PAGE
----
[ Parent ]
Fine Gael's proposals to gut the public sector more than ever underline the degree to which they are doing the bidding of the "private sector" increasingly dominated by multinational firms - that and the old money professions of Law, Accountancy and Medicine - professions which are better paid in Ireland than almost anywhere else and which have yet to feel the full brunt of the current recession.

Index of Frank's Diaries
by Frank Schnittger (mail Frankschnittger at hot male dotty communists) on Wed Feb 16th, 2011 at 02:11:11 PM EST
[ Parent ]
Yeah, my only consolation is that an accountant helps pay the bills here. We'll probably personally do ok from an FG government, or better than others, anyhow.  And it won't be our fault.
by Colman (colman at eurotrib.com) on Wed Feb 16th, 2011 at 03:55:35 PM EST
[ Parent ]
Some of my best friends and relations are accountants and doctors (I draw the line at lawyers)...

Index of Frank's Diaries
by Frank Schnittger (mail Frankschnittger at hot male dotty communists) on Wed Feb 16th, 2011 at 04:08:37 PM EST
[ Parent ]
O'Keefe warns of 'military coup' - The Irish Times - Wed, Feb 16, 2011
While the winds of change continue to blow furiously across the Arab world, outgoing Cork TD Ned O'Keeffe has warned that Ireland might be next.

Mr O'Keeffe (whose son Kevin is standing for Fianna Fail in the Cork East constituency) has warned of the very real possibility of a military coup.

According to a report published in today's Evening Echo , Mr O'Keeffe said "The situation has become so bad that an Army coup is a real possibility."

Blaming Taoiseach Brian Cowen and Minister for Finance Brian Lenihan for hastening the possibility of a military takeover, Mr O'Keeffe issued the following warning:

"Our political system is going to fail further. The two Brians have made a right mess of the country and I see the real possibility of an Army coup.

He must be suffering from political senility if he thinks the army would want to take over governing Ireland at the moment...

Index of Frank's Diaries

by Frank Schnittger (mail Frankschnittger at hot male dotty communists) on Wed Feb 16th, 2011 at 04:15:27 PM EST
No, no, no, Frank. A "military coup" is when the military refuses to use tanks to crush an IMF riot.

Obviously, that danger is present as long as the Fianna Fail or Fine Gael are in government - because they might be stupid enough to both provoke an IMF riot and order it crushed.

- Jake

Austerity can only be implemented in the shadow of a concentration camp.

by JakeS (JangoSierra 'at' gmail 'dot' com) on Thu Feb 17th, 2011 at 12:01:43 AM EST
[ Parent ]
See my Barroso to plebes: nice indebted democracy you have there... on June 17th, 2010.
"I had a discussion with Barroso last Friday about what can be done for Greece, Spain, Portugal and the rest and his message was blunt: 'Look, if they do not carry out these austerity packages, these countries could virtually disappear in the way that we know them as democracies. They've got no choice, this is it'."
Barroso is EPP, too.

Keynesianism is intellectually hard, as evidenced by the inability of many trained economists to get it - Paul Krugman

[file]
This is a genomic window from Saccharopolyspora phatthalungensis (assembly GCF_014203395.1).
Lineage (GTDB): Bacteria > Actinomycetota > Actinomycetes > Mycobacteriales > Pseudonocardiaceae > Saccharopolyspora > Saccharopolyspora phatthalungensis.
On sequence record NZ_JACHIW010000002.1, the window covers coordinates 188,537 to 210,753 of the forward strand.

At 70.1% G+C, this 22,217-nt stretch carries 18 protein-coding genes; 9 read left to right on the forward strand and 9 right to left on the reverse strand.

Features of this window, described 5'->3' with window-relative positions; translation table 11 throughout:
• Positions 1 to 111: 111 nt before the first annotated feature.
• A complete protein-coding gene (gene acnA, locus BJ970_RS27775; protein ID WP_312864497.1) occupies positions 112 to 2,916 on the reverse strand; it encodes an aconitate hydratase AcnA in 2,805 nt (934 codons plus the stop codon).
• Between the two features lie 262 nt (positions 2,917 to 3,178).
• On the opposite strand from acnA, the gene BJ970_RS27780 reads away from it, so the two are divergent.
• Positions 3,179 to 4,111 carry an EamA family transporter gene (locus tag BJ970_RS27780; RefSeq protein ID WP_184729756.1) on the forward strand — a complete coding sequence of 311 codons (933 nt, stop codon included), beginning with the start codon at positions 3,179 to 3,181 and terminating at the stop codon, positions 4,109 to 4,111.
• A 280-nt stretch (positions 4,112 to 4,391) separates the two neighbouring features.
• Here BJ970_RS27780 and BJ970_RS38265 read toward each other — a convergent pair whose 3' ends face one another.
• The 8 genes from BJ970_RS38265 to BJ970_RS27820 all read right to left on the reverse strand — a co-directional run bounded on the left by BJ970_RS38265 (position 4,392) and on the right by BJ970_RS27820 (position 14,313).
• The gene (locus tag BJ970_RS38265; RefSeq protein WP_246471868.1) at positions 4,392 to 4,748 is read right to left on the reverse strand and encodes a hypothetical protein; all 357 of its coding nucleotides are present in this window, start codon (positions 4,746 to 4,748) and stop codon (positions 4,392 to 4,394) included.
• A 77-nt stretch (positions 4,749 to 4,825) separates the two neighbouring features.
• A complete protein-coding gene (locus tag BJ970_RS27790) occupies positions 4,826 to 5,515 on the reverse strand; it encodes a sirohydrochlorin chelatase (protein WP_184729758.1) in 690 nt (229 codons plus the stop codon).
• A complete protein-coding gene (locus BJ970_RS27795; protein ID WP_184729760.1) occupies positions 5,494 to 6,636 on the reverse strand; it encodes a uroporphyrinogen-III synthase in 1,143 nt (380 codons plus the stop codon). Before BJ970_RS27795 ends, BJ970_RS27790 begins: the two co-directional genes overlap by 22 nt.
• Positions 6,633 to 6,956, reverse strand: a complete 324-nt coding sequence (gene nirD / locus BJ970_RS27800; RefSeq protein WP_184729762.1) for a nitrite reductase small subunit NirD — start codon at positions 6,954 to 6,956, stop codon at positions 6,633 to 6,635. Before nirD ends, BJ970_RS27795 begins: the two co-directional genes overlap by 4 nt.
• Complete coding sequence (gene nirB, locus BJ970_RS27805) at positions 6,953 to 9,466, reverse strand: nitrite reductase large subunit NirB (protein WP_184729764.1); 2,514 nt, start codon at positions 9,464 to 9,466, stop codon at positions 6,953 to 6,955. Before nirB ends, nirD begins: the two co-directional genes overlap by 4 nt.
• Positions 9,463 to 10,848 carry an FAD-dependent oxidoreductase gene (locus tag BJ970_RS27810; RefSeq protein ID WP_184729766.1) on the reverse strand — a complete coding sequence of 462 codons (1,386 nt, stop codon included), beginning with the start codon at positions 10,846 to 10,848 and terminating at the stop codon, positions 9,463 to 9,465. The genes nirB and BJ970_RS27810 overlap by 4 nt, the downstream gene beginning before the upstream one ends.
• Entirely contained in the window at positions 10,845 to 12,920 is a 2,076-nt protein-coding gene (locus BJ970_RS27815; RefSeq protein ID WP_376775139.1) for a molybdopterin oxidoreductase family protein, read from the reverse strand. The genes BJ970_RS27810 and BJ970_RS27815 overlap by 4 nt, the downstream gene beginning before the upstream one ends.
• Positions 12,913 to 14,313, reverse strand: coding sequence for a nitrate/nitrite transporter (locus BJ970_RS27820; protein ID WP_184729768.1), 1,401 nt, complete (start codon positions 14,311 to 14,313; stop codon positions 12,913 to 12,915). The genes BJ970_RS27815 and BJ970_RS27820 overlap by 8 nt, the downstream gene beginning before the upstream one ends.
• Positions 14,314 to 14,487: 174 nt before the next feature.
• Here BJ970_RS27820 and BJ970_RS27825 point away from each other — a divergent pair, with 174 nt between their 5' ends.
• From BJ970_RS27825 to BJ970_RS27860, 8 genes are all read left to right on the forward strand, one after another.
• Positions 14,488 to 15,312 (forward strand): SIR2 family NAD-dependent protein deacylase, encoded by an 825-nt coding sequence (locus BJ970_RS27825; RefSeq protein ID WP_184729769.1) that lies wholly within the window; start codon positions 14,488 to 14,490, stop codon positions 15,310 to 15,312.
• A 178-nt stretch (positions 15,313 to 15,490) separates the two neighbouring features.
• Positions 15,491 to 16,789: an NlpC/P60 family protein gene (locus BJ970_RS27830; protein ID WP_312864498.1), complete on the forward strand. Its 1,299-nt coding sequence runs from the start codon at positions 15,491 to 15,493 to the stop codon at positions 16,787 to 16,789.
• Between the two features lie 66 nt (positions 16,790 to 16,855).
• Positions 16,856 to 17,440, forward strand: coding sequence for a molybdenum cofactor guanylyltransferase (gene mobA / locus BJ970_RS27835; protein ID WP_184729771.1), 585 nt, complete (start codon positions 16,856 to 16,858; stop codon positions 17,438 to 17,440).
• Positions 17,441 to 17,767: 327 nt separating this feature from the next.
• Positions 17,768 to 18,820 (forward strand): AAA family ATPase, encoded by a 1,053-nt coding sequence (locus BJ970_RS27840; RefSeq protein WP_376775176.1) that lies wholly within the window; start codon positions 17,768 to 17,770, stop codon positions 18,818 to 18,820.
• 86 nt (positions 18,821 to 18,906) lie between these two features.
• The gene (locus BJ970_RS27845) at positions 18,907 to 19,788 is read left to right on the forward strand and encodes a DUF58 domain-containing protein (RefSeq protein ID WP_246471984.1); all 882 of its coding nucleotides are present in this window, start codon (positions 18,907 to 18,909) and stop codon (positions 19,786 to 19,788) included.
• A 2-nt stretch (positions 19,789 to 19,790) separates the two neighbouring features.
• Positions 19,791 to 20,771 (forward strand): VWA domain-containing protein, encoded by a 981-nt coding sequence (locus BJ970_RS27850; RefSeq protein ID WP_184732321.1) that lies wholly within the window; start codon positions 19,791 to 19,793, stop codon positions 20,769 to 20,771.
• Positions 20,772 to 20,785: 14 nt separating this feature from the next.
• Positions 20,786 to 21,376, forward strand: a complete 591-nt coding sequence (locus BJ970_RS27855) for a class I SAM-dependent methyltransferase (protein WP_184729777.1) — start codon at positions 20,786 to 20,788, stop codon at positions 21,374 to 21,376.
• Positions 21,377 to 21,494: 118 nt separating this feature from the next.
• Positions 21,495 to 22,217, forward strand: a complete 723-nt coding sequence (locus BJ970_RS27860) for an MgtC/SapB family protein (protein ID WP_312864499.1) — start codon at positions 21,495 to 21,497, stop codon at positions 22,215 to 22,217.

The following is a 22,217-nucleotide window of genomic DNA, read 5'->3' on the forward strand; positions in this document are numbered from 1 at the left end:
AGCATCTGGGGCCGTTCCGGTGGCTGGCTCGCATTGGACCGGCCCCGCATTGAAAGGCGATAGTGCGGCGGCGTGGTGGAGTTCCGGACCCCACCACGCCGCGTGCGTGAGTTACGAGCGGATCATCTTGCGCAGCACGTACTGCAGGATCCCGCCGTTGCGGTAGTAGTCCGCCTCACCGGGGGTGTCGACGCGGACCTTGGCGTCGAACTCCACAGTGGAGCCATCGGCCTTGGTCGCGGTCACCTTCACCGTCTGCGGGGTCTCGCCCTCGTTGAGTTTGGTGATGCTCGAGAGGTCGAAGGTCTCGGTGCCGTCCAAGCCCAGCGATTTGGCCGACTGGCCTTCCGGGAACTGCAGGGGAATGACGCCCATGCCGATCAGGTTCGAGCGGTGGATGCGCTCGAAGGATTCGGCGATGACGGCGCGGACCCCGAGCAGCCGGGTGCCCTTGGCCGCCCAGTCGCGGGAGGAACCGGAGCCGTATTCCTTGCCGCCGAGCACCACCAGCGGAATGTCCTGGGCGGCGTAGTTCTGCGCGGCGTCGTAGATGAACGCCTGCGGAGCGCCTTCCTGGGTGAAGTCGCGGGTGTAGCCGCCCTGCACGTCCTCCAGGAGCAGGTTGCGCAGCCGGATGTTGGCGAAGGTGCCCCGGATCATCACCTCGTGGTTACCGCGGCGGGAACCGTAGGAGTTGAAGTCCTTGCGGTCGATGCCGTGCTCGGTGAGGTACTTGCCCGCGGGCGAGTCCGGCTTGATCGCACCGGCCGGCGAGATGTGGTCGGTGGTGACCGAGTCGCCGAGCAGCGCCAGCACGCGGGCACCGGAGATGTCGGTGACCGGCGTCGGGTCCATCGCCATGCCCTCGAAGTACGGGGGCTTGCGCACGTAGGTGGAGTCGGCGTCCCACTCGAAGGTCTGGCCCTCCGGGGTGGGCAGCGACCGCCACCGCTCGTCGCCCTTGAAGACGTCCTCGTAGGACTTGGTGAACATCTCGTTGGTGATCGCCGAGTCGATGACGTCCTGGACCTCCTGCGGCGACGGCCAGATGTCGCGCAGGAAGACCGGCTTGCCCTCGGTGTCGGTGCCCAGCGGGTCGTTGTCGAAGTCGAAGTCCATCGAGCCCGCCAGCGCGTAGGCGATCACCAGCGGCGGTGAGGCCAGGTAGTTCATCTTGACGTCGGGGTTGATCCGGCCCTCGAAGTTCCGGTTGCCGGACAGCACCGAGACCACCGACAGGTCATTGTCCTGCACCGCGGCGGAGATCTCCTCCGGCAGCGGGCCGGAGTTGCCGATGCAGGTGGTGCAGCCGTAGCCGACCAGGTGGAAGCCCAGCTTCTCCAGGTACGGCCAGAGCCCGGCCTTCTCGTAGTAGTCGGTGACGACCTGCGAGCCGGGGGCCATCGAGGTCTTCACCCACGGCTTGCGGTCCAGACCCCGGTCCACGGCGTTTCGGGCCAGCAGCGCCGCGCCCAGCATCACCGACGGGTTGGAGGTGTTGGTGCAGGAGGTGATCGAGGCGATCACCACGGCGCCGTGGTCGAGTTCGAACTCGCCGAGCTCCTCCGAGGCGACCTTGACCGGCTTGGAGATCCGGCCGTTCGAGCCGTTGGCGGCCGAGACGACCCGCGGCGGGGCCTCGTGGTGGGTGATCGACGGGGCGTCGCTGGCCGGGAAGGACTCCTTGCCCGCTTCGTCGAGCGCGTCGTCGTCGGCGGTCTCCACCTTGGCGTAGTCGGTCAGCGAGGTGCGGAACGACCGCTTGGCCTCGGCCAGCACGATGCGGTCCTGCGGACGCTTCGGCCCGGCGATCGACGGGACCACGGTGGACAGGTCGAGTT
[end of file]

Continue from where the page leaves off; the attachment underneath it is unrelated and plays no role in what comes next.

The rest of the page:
by Migeru (migeru at eurotrib dot com) on Thu Feb 17th, 2011 at 02:49:10 AM EST
[ Parent ]
What military is he talking about? Did we acquire one with some political standing when I wasn't looking?
by Colman (colman at eurotrib.com) on Thu Feb 17th, 2011 at 02:21:30 AM EST
[ Parent ]
   riverrun, past Eve and Adam's, from swerve of shore to bend of bay, brings us by a commodious vicus of recirculation back to Howth Castle and Environs.

"Life shrinks or expands in proportion to one's courage." - Anaďs Nin
by Crazy Horse on Wed Feb 16th, 2011 at 05:21:48 PM EST
I and Finnegan have not been on speaking terms for many years and I would not rejoyce at a recapitulation of the years of emigration and colonialism that history has left us.

Index of Frank's Diaries
by Frank Schnittger (mail Frankschnittger at hot male dotty communists) on Wed Feb 16th, 2011 at 05:44:41 PM EST
[ Parent ]
riverrun, past Eve and Adam's, from swerve of shore to bend of bay, brings us by a commodious vicus of recirculation back to Howth Castle Environs.

(new critical edition)

by gk (g k quattro due due sette "at" gmail.com) on Thu Feb 17th, 2011 at 01:25:23 AM EST
[ Parent ]
Riverdance, sex on the beach, waste sloshing around Dublin Bay, what goes around, comes around...

Index of Frank's Diaries
by Frank Schnittger (mail Frankschnittger at hot male dotty communists) on Thu Feb 17th, 2011 at 05:27:11 AM EST
[ Parent ]
When you ask a random sample of 1000 voters do they support the castration of rapists you would probably get at least 5% support.  But Zero%, Nada, zilch, 0% support the re-election of the current Government. Is that a record?

Voters favour Fine Gael-led coalition with Labour Party - Opinion Polls, Elections - Independent.ie

A Fine Gael-led coalition with Labour is the preferred government of 20pc of voters.

However, the next best option is a Fine Gael overall majority on 17pc.

Fine Gael are currently on 38pc in the latest opinion poll, putting the party within shooting distance of entering government alone.

A Labour-led coalition with Fine Gael comes in third on 13pc, which is a less than ringing endorsement of the party's 'Gilmore for Taoiseach' mantra.

And a coalition between Labour, Sinn Fein and others gets even less support, just 8pc.

The prospect of a Labour overall majority, which is not possible as the party is not running enough candidates, receives the support of 7pc of respondents.